solstice at sea

The view from Limantour

The view from Limantour Beach, Point Reyes. Robin L. Chandler, 2019.

From Limantour Beach at Point Reyes you can see the edge of San Francisco and all the sea between. Some hundred years ago steam schooners, barkentines, and four- masted ships would have plied the waters beyond the Golden Gate.  I think of Ishmael leaving Nantucket in search of the great white whale….

“At last the anchor was up, the sails were set, and off we glided. It was a sharp, cold Christmas; and as the short northern day merged into night, we found ourselves almost broad upon the wintry ocean, whose freezing spray cased us in ice, as in polished armor. The long rows of teeth on the bulwarks glistened in the moonlight; and like the white ivory tusks of some huge elephant, vast curving icicles depended from the bows….as the old craft deep dived into the green seas and sent the shivering frost all over her, and the winds howled and the cordage rang, [Lank Bildad, as pilot] his steady notes were heard

 “Sweet fields beyond the swelling flood,

Stand dressed in living green.

So to the Jews old Canaan stood,

While Jordon rolled between.”[1]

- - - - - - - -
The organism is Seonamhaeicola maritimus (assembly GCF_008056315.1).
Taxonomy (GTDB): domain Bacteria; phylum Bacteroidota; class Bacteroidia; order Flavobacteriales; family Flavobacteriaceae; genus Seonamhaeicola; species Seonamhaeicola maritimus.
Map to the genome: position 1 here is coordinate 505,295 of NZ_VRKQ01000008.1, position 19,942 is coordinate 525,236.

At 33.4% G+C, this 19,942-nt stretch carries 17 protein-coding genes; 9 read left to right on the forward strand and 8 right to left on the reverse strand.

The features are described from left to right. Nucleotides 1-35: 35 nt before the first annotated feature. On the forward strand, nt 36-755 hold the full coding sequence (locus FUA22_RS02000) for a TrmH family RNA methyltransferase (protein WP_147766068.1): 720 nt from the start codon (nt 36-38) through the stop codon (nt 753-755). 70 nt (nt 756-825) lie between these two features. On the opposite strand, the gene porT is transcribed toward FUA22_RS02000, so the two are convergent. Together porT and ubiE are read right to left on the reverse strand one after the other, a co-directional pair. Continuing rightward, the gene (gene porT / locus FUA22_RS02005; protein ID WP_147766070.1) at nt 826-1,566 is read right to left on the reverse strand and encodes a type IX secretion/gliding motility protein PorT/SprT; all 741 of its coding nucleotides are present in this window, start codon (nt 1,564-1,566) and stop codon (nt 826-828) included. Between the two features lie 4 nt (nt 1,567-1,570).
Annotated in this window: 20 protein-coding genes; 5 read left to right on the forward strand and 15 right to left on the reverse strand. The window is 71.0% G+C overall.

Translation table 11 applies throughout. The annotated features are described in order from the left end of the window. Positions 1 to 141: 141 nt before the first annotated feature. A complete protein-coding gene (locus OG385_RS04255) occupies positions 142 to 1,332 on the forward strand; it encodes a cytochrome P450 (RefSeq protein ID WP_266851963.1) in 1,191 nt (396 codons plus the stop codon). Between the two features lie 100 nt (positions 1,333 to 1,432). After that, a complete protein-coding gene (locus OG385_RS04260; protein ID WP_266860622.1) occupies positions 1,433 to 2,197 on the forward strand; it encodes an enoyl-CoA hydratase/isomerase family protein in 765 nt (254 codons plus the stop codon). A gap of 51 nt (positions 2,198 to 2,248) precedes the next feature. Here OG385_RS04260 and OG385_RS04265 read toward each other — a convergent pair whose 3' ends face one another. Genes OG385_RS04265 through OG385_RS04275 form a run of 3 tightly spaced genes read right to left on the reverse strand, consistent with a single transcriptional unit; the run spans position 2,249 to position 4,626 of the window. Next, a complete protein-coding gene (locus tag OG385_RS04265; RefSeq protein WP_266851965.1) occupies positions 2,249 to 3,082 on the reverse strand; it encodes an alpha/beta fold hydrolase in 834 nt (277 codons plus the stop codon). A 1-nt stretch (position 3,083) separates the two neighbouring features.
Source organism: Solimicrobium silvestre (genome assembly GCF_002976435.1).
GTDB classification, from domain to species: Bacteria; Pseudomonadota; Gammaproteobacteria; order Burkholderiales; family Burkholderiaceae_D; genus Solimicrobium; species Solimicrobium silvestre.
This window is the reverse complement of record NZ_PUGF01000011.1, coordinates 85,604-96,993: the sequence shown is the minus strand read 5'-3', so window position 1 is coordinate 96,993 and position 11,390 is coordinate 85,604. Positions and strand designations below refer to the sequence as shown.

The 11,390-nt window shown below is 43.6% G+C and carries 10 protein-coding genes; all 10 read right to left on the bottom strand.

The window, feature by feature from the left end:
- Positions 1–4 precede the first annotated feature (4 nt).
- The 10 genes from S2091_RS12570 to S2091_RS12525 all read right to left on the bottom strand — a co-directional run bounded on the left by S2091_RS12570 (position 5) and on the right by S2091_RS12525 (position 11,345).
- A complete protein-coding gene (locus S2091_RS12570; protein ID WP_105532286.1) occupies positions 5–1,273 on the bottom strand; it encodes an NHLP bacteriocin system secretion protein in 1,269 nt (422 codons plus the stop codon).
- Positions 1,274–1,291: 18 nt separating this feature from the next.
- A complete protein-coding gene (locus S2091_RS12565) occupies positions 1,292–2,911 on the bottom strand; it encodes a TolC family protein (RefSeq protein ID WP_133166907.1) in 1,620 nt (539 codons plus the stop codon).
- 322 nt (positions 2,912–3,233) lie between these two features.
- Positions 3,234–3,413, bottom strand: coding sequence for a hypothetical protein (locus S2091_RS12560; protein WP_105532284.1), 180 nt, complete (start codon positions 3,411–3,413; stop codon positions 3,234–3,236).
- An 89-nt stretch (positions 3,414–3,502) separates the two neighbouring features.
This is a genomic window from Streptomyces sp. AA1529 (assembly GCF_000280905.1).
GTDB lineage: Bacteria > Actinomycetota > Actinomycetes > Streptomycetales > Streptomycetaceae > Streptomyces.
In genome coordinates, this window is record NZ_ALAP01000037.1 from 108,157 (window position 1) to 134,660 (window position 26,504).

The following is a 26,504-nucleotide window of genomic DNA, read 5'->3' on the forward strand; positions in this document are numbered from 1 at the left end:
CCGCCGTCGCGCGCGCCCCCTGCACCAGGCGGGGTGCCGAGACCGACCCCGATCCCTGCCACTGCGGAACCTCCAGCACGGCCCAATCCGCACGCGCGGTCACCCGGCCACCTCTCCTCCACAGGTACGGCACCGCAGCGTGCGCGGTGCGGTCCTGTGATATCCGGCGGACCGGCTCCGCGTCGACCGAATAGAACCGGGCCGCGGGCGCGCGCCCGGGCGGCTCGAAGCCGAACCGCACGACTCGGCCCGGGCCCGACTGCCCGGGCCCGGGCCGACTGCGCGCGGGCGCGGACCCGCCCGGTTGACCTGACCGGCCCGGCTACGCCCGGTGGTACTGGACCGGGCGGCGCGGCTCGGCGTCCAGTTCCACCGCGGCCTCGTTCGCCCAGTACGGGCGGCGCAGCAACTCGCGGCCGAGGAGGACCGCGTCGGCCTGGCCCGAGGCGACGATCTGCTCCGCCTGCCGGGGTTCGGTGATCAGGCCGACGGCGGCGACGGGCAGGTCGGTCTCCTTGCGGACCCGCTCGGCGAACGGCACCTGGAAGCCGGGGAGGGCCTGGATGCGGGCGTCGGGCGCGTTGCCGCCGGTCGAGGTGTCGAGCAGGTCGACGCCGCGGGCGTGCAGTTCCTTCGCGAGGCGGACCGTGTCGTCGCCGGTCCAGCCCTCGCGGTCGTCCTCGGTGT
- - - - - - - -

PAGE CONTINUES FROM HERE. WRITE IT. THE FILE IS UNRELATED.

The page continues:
Some thirty-five years ago, while I worked as a Photo Archivist at the San Francisco Maritime National Historical Park, I solo bicycled part of the Pacific Coast. On that ride, I made a point of visiting the legendary Captain Frederick Klebingat (see his fine biography on the Online Archive of California finding aid for his photography collection[2]). It was a great honor to meet the ninety-five year-young gentleman, who voiced great concern for my safety cycling the Pacific Coast. Expressing my deep admiration for the man who at sixteen (in 1905) rounded Cape Horn as a deckhand on a full-rigged ship, I reassured him that his risks had been much greater than mine. Imagine the strength, skill and courage it would take to furl the sails a’top the masts in the wind and rain ‘round the Horn all the while diving deeply into Ishmael’s great green seas! Talk about taking risks! Captain Klebingat was a person forged by nature’s forces; a rarity in a time when now most are shaped by a reality more virtual. During his lifetime, Captain Klebingat sailed barks, schooners, Liberty Ships and tankers, and served as a key figure in the restoration and preservation of historic sailing ships, particularly Honolulu’s Falls of Clyde. Captain Klebingat’s research papers about restoring the Falls of Clyde can be found at the University of Glasgow[3] (the vessel was built in Glasgow’s shipyards). During our visit, Captain Klebingat autographed and gifted me his book Christmas at Sea[4]inscribing To Robin, May All Your Christmases be Merry. Frederick Klebingat. I keep the book remembering my visit with the great sailor. About six months later in March 1985, Captain Klebingat passed away; but our visit that fall day in 1984, remains a treasured memory. In fond remembrance, for Captain Klebingat at Christmas, I share an excerpt from his book.